Northeast fall foliage golf doesn't stop in New England

By Chris Baldwin, Contributor

RED BANK, N.J. - It's Halloween and the leaves have barely started to turn in this central New Jersey riverside town. The colors are still glimpses in the green, flapping in the breeze.

This scene is available throughout New Jersey, Pennsylvania, Delaware, Maryland and Virginia. In fact, while most of New England closes up shop on its fall foliage tours, the color show's only beginning in large parts of the Northeast.

Even if nobody really knows it.

"People seem to think that the leaves stop at the Massachusetts border," said Chris Hanson, the head professional at Greystone Golf Course, a public track in the Baltimore area. "But you can find some really nice fall settings much farther south than that."

If that's what you're looking for, that is.

"Leaves?" golfer Jerry Samuels asked. "I'm glad they haven't changed yet. I'd be fine if they never did. To me, leaves just mean you're going to lose a number of your golf balls."

Well, there's that. Golfers love scenery as long as it doesn't interfere with their games. And beautiful, colorful leaves often end up on the fairways, hiding that perfectly hit drive. Wayne Conley, the owner of Conley Resort in the tree haven Western Pennsylvania zone of Butler County, says that his course traffic slows to a crawl once those leaves do turn.

"The golfers don't want to be searching for every shot," Conley said. "(The leaves changing) pretty much signals the end of the season for us as far as regular traffic."

It doesn't have to be that way though. There are plenty of spots in the Northeast where you can get color-splattered scenic golf without a lot of pain. For a much longer time period than you'd think. Especially after a long, hot, dry summer like the one just finished. That delays the changing of the leaves in regions that are open for golf much later than one might expect.

"It almost never snows even in North Jersey until after Thanksgiving," said regular New York area golfer Sherri Klein. "If you're out there in the in-between weeks before it gets really cold, you get some good conditions and a lot of times you'll almost have the course to yourself.

"I drag my husband out to play. Besides, spring blossoms, it's the prettiest time of the year."

All the New Hampshire, Vermont, Newport and Boston area courses touting their now-you-see-it, now-you-don't fall foliage specials do not want to hear this of course. But there are leaves out there beyond New England.

Hidden Fall Color Zones

Atlantic City: With the old school neon, the new school Borgata Hotel driven high-end shops and the timeless boardwalk, not a lot of people think trees when it comes to this hardcore gambler's paradise. And it's true that a number of the surrounding courses offer largely links style golf.

But playing the Michael Hurdzan- and Dana Fry-designed Sand Barrens can be a surreal fall golf experience, with the colorful trees standing out against the huge sand bunkers, adding an almost alien feel to the land. Plus, for pure leafy color bursts in natural surroundings, it's an easy drive to Cape May National Golf Club. Here you're literally playing in one of the largest private bird sanctuaries in the state.

"I don't know if people realize how the water helps make the Atlantic City area's winter weather much more temperate," said Rob Clark, the general manager of the Seaview Marriott Resort & Spa's two golf courses. "We can be playing golf while places 30 minutes from us in either direction are buried in snow."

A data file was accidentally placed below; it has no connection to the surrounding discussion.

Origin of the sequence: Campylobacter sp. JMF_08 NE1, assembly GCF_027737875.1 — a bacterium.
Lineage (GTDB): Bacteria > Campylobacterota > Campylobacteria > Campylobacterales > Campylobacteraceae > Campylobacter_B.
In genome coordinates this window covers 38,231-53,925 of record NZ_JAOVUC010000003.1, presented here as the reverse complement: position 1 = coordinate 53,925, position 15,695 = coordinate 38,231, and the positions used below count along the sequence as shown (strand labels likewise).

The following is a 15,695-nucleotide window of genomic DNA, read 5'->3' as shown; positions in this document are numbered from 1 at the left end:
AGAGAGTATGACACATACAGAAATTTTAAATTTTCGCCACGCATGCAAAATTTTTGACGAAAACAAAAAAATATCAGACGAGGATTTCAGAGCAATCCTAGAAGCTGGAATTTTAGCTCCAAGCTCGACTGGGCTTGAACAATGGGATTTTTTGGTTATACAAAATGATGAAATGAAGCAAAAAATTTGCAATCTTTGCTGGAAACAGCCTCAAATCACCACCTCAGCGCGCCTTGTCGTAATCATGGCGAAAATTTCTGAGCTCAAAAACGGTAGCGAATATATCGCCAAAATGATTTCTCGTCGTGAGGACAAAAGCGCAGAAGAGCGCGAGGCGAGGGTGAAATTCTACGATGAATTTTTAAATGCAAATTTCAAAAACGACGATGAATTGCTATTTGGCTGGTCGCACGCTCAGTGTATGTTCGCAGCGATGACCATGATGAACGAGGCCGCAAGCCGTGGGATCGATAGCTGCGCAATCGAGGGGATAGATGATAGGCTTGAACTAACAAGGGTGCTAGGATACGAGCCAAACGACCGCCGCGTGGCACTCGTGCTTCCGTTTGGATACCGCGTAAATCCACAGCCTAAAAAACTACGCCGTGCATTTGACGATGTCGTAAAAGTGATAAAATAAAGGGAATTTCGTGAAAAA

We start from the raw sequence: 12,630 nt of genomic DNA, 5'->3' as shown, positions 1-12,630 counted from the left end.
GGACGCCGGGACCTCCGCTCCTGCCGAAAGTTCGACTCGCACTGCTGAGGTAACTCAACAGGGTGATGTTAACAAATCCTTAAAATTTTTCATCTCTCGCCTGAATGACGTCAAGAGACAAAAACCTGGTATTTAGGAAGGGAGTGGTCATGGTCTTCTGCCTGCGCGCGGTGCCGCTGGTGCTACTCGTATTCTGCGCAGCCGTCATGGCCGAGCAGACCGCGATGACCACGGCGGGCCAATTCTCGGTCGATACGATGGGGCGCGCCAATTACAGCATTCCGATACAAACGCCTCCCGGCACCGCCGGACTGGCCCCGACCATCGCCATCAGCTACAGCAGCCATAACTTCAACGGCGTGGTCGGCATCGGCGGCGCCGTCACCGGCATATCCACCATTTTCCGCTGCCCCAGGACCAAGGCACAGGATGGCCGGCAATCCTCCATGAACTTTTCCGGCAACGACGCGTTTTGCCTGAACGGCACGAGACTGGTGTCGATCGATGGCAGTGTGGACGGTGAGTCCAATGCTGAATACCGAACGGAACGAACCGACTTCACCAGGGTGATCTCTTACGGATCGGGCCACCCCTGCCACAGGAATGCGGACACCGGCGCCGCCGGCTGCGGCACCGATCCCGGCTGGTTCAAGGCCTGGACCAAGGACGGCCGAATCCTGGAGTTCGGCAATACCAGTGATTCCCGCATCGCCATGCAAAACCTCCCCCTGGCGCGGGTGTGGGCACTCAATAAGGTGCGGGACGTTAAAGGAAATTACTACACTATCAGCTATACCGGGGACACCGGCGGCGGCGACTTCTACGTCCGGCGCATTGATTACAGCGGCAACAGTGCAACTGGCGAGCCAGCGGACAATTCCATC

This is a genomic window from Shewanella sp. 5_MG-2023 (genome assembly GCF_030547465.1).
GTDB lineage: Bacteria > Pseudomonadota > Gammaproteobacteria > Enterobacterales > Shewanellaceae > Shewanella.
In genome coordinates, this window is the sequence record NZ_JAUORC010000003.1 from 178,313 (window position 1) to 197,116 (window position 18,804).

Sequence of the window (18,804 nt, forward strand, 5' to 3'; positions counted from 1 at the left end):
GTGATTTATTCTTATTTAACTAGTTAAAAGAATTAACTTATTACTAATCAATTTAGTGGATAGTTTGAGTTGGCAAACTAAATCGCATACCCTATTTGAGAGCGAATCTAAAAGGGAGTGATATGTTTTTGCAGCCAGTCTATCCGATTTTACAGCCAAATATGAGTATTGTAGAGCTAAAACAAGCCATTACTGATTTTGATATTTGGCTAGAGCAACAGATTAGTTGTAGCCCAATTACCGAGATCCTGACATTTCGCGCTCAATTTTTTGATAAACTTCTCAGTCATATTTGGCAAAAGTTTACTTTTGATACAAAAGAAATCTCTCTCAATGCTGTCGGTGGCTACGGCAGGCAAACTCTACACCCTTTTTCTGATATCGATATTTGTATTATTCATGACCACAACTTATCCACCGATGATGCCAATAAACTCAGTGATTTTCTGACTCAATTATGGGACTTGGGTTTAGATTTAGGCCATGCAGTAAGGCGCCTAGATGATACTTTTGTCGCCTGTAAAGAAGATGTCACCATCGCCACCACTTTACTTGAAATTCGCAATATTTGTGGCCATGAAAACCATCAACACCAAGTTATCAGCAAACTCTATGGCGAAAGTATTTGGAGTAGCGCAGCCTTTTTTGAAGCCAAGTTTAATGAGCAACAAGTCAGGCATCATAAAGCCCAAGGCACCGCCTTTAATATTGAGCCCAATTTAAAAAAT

Maryland magic: Nobody thinks of Maryland when it comes to fall foliage. Its red and orange colored leaves might as well be in a tree witness protection program. Yet there are numerous courses, particularly those near the Potomac River, that are awash in fall scenery.

Try the Swan Point Golf Yacht and Country Club for its color-splotched river views. Or head to Pete Dye's Bulle Rock and stare up at the towering hardwood trees and gawk as the course beats you to death. For the more budget conscious there's Greystone, where you're liable to notice those leaves rustling and your shots going every which way in the tough fall winds.

You're not going to run into any buses filled with gawking tourists exhaustively filming fall's changeover on their camcorders in Maryland. It's not that other "M" leaf-hyped state. You are going to find some picturesque visions with even more interesting golf.

Williamsburg, Virginia. : This historic town doesn't just provide a trip back into Colonial times. It can almost bring a quick trip back into the seasons for Northerner golfers. The leaves change much later here. Temperatures danced in the 80s in Williamsburg this week, while they were in the low 60s in New York. And unlike the 12-hour marathon drives to Myrtle Beach, Williamsburg is an easily bearable six and a half hours from New York City.

It isn't Southern hot either. There's still a Northeast change of the seasons here, one that lasts well into November with Crayola-colored popping leafs galore.

Playing at a place like Kingsmill Woods Course or the Golden Horseshoe Gold Course when the leaves are changing adds another dimension to some challenging tracks. The Golden Horseshoe Gold is a Robert Trent Jones Sr. design that meanders along 125 acres of woodlands. It's also an Audubon Sanctuary.

Sometimes finding those hidden color explosions is a simple matter of following the birds. It will bring you to places you'd never suspect.

Chris BaldwinChris Baldwin, Contributor

Chris Baldwin keeps one eye on the PGA Tour and another watching golf vacation hotspots and letting travelers in on the best place to vacation.

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